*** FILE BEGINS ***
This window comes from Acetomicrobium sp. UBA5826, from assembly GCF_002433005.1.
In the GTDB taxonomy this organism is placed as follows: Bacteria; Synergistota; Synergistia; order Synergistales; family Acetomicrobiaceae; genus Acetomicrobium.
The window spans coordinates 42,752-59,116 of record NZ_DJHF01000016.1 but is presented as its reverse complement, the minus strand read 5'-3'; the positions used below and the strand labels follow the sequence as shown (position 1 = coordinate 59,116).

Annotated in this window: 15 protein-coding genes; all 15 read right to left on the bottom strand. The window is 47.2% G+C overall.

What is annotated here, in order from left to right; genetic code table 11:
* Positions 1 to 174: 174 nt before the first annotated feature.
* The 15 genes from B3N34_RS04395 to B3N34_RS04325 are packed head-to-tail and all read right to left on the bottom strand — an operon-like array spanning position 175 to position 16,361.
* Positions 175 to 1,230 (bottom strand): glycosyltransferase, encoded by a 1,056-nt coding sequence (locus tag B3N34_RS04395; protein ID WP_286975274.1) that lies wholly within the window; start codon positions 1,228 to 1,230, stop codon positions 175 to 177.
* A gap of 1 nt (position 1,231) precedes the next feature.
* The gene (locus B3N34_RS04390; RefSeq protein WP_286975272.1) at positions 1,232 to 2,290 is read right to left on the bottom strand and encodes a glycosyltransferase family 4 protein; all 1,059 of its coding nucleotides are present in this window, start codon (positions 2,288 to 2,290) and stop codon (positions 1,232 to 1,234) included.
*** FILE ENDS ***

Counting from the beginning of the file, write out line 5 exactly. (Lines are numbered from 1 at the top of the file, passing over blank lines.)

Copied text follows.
What is annotated here, in order from left to right; genetic code table 11: